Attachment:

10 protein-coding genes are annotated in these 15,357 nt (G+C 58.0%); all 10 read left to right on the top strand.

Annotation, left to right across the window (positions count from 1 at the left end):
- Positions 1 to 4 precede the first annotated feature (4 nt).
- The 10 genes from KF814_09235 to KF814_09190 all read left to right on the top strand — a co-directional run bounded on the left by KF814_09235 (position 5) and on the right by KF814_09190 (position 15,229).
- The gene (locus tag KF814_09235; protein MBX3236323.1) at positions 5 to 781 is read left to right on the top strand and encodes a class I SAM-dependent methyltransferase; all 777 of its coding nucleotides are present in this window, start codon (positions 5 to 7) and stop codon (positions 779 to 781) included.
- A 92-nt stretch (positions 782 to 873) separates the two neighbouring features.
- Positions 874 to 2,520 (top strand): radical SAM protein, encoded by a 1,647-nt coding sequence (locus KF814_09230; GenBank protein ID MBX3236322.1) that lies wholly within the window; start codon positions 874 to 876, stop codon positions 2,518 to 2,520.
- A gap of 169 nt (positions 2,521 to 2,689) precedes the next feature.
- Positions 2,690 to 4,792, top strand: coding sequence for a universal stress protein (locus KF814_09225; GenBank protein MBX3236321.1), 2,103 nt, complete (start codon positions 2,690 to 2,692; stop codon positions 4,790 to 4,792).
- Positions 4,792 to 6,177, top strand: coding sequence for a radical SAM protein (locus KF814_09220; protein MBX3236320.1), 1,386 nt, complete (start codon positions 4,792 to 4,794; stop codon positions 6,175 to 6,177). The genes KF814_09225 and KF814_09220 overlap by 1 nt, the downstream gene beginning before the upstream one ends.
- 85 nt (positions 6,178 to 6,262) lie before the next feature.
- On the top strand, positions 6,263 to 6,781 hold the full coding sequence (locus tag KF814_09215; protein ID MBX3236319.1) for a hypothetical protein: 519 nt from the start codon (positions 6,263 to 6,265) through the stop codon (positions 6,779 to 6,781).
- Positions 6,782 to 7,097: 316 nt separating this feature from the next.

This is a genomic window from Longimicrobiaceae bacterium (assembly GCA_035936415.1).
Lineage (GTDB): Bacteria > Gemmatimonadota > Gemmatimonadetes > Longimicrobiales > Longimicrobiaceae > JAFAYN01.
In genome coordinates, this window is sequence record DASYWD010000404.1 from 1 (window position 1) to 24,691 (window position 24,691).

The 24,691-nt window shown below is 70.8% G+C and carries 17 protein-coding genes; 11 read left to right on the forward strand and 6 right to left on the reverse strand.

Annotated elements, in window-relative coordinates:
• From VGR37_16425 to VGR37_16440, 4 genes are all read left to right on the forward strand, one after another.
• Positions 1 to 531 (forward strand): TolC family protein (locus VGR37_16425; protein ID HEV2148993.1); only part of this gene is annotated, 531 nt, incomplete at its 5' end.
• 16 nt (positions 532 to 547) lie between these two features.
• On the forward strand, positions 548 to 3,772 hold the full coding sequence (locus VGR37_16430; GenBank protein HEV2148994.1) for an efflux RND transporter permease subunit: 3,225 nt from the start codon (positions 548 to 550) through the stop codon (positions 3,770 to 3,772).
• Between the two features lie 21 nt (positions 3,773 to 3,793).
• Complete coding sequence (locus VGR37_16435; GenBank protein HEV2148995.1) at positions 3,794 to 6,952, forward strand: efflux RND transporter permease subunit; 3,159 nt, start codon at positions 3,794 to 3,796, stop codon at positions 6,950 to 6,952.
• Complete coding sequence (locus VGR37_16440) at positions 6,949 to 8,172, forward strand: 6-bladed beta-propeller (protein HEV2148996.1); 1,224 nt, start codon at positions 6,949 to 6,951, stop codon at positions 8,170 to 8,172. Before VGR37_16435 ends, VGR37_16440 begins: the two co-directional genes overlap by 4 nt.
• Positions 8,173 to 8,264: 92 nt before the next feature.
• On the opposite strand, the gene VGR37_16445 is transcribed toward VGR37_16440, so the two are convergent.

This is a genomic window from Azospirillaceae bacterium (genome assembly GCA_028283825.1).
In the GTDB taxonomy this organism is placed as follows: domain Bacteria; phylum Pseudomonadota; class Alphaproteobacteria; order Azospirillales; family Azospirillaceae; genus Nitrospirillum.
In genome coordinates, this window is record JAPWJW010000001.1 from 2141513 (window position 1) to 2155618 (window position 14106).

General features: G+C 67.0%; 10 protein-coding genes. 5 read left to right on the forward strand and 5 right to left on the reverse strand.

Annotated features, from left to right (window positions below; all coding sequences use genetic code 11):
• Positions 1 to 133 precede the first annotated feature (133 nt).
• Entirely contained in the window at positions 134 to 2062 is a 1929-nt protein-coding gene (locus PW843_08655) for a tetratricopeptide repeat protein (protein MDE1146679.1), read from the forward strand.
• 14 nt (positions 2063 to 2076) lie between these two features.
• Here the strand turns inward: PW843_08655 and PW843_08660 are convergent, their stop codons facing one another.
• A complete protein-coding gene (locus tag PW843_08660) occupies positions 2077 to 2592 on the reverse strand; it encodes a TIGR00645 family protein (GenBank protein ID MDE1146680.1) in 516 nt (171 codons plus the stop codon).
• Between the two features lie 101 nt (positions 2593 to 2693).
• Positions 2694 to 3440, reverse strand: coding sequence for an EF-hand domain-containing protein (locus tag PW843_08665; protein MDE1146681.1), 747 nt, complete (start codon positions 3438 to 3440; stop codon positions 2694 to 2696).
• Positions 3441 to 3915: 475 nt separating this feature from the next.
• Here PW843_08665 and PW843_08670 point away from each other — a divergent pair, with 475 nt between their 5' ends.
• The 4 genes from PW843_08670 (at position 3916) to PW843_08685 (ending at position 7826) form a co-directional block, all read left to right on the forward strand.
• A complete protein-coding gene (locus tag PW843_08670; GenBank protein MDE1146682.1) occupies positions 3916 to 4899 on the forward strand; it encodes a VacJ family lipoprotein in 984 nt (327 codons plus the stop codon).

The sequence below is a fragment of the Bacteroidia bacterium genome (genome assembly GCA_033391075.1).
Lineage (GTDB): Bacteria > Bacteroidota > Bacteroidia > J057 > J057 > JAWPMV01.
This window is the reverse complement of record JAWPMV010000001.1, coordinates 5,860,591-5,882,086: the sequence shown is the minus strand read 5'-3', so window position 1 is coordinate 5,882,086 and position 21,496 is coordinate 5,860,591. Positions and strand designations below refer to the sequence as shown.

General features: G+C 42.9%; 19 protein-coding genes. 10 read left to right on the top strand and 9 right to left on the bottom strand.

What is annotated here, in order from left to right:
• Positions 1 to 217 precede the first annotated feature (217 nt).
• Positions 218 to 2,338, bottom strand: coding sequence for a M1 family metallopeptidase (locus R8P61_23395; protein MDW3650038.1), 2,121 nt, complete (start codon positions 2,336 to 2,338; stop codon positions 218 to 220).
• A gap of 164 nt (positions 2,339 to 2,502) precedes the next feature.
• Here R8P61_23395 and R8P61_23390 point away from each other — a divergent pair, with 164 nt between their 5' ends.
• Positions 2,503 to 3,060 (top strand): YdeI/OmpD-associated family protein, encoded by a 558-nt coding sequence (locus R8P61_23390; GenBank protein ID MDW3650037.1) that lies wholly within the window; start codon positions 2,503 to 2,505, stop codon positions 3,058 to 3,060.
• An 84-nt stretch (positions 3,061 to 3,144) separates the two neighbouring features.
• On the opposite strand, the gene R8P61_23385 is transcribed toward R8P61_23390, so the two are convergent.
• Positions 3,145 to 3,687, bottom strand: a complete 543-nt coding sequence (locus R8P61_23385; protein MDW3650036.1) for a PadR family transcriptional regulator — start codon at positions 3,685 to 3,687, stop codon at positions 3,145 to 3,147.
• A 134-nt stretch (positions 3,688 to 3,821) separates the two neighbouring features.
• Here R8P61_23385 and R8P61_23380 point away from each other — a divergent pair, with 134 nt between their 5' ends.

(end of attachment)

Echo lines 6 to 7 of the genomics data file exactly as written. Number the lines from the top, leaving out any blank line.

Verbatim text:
- A 92-nt stretch (positions 782 to 873) separates the two neighbouring features.
- Positions 874 to 2,520 (top strand): radical SAM protein, encoded by a 1,647-nt coding sequence (locus KF814_09230; GenBank protein ID MBX3236322.1) that lies wholly within the window; start codon positions 874 to 876, stop codon positions 2,518 to 2,520.